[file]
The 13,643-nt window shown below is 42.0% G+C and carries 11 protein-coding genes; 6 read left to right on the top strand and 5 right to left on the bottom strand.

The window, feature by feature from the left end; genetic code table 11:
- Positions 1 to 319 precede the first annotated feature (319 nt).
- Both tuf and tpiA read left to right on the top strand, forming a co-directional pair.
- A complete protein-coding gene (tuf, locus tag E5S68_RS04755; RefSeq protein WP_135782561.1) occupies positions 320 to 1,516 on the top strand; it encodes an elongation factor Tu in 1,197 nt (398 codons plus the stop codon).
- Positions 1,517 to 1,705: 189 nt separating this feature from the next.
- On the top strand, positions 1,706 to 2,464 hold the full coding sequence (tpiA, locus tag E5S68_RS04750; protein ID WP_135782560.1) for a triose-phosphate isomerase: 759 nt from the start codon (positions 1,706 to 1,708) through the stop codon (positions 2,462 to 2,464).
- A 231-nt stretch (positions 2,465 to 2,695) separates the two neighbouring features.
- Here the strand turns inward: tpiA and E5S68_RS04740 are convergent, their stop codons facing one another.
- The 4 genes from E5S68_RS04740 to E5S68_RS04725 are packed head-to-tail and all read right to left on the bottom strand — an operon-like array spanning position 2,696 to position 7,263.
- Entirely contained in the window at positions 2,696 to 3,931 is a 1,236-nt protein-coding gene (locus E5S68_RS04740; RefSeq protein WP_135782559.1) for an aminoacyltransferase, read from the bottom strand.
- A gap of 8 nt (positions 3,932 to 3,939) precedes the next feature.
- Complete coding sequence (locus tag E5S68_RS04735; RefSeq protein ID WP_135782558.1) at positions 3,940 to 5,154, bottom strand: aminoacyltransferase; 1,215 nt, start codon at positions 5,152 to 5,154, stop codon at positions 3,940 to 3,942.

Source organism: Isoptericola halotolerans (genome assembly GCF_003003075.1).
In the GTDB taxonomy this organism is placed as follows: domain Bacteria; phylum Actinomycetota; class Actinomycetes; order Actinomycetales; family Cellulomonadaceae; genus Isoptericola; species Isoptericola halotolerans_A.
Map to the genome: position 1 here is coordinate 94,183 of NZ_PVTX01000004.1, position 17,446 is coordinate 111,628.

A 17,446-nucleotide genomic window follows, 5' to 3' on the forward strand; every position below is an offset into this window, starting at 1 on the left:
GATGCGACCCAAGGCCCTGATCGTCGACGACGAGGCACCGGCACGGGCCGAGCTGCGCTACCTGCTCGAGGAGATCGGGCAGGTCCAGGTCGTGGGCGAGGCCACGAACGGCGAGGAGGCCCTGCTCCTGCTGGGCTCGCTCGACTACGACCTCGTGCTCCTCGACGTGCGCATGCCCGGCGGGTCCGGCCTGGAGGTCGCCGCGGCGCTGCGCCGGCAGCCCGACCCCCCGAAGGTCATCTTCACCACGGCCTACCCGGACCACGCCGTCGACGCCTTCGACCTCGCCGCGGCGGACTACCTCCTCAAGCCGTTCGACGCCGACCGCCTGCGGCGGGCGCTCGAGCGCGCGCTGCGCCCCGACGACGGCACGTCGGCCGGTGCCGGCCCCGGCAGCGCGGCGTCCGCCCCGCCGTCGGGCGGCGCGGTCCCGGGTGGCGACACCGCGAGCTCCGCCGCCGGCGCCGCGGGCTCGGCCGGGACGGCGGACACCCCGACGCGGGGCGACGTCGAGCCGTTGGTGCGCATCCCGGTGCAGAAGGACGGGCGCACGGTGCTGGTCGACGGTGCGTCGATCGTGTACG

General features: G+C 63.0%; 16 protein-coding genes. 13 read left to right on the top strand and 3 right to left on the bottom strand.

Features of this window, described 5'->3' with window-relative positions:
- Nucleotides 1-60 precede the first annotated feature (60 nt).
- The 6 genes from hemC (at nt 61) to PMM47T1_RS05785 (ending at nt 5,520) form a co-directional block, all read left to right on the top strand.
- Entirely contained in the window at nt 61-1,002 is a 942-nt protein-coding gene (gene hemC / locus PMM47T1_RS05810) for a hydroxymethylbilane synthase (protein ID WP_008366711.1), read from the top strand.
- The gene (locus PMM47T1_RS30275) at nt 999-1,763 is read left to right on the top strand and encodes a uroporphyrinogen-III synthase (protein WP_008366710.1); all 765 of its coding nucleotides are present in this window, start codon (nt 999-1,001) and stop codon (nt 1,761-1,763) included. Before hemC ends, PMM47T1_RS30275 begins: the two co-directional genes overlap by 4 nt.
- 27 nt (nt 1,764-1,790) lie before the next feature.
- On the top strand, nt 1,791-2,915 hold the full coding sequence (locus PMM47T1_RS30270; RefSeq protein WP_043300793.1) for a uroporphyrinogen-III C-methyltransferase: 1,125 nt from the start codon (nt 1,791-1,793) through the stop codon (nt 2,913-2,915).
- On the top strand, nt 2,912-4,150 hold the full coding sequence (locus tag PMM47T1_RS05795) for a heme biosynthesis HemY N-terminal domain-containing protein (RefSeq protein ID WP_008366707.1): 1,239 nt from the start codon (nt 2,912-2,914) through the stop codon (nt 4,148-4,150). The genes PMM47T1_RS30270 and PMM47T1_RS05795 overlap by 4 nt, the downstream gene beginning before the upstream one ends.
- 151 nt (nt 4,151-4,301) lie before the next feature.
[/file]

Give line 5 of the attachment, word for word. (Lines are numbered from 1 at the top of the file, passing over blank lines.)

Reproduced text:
- A complete protein-coding gene (tuf, locus tag E5S68_RS04755; RefSeq protein WP_135782561.1) occupies positions 320 to 1,516 on the top strand; it encodes an elongation factor Tu in 1,197 nt (398 codons plus the stop codon).